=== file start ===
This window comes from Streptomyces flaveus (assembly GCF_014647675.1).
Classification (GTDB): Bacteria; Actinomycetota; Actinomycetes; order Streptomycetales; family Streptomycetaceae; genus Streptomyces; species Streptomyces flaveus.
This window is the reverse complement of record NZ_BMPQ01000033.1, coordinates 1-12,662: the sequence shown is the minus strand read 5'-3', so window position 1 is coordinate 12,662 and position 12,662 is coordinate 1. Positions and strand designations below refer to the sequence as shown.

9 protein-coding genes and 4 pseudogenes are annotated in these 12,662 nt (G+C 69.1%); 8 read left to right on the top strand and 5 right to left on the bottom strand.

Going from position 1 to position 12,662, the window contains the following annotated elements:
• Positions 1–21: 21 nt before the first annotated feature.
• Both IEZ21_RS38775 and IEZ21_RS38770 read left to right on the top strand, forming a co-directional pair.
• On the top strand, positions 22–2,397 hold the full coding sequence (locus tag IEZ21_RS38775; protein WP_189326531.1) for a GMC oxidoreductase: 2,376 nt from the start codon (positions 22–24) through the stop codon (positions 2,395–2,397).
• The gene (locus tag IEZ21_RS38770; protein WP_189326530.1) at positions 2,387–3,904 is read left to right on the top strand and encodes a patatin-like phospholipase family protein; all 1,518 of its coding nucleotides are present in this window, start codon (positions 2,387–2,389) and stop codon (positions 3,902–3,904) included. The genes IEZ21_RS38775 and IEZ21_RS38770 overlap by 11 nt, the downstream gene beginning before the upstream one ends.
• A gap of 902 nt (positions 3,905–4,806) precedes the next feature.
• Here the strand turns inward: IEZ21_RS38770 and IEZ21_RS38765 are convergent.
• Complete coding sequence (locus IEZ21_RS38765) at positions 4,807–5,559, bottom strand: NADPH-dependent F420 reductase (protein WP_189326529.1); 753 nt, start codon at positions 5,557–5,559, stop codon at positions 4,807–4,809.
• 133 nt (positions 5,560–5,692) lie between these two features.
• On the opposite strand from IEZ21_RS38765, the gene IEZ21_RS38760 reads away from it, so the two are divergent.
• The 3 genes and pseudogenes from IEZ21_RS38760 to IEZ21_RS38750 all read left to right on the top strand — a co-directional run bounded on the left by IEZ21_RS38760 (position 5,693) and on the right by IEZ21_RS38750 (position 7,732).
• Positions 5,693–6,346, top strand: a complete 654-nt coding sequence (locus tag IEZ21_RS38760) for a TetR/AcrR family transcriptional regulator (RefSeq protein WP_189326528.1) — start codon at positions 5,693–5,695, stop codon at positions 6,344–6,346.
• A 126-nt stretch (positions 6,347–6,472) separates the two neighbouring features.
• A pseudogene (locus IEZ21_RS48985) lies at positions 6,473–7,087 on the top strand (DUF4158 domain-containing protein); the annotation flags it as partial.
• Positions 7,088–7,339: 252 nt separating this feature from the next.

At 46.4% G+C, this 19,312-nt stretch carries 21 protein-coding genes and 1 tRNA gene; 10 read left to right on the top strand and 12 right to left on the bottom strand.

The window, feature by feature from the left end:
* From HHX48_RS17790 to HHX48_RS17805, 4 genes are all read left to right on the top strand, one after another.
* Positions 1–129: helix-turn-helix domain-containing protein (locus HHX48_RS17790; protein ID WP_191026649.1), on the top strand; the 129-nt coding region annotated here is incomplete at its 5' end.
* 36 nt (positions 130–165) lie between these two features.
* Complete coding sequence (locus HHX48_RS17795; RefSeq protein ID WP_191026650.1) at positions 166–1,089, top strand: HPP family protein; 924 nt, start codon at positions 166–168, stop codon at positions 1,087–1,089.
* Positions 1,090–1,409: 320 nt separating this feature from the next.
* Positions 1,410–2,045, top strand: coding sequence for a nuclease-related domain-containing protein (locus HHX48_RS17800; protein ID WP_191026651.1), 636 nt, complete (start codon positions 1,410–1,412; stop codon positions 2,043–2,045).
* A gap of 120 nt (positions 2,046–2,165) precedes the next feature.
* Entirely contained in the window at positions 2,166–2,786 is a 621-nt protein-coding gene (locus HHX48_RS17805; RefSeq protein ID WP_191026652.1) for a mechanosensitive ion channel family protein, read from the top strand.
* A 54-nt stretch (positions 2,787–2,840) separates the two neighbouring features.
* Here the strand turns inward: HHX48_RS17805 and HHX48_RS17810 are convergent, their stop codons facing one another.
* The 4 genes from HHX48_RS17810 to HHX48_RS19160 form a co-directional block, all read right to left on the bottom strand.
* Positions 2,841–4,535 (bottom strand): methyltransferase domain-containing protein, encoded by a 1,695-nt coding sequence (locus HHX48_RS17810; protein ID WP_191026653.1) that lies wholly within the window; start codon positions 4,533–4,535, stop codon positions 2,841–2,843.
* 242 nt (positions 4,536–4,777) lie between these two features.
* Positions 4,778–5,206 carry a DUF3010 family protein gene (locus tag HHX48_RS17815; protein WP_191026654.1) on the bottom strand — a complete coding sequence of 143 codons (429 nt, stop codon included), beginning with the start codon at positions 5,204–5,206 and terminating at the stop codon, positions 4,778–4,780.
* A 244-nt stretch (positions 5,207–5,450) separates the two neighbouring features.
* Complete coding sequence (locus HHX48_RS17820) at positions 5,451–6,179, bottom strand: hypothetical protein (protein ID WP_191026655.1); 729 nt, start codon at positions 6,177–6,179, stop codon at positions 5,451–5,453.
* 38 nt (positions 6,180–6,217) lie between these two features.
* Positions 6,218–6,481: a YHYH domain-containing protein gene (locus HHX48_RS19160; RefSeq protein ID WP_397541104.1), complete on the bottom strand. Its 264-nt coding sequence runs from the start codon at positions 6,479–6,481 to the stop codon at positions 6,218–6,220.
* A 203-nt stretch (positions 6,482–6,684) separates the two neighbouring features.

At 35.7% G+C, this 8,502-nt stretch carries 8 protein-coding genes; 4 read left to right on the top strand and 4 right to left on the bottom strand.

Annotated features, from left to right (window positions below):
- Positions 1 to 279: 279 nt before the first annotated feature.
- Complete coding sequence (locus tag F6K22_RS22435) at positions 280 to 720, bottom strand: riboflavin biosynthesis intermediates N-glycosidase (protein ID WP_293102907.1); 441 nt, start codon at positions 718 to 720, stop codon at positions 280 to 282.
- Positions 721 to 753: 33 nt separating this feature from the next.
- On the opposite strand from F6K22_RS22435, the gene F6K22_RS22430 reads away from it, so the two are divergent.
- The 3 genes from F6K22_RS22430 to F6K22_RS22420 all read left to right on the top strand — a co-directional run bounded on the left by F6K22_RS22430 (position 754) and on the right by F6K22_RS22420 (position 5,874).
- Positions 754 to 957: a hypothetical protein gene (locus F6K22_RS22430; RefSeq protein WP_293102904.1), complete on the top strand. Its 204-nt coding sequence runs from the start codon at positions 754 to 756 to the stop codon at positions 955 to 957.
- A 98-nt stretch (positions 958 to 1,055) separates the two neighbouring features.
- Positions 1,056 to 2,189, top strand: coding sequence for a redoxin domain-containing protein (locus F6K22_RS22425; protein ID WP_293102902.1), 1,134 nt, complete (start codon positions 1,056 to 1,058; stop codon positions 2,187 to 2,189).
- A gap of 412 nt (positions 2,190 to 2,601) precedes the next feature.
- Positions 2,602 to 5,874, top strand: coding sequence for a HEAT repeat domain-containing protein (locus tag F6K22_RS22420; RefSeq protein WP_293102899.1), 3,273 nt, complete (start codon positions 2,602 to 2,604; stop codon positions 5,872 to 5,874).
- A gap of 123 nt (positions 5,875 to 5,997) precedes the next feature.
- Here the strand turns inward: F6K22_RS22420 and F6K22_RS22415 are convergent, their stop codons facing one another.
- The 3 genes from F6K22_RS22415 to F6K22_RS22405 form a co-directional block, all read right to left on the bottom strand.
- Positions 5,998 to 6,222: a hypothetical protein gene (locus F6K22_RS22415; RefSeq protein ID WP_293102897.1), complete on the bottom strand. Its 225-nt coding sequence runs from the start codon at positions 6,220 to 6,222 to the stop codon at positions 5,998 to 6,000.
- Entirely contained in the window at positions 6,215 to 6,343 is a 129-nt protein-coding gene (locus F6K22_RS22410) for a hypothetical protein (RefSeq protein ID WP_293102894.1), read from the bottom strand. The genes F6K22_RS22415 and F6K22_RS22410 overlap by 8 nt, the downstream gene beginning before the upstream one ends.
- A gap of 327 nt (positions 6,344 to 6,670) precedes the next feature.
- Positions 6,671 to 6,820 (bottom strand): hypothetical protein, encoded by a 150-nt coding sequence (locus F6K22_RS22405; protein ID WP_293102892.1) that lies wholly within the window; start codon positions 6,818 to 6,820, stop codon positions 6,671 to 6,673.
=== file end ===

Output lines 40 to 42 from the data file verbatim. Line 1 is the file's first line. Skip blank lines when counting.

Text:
* A 203-nt stretch (positions 6,482–6,684) separates the two neighbouring features.

At 35.7% G+C, this 8,502-nt stretch carries 8 protein-coding genes; 4 read left to right on the top strand and 4 right to left on the bottom strand.

Annotated features, from left to right (window positions below):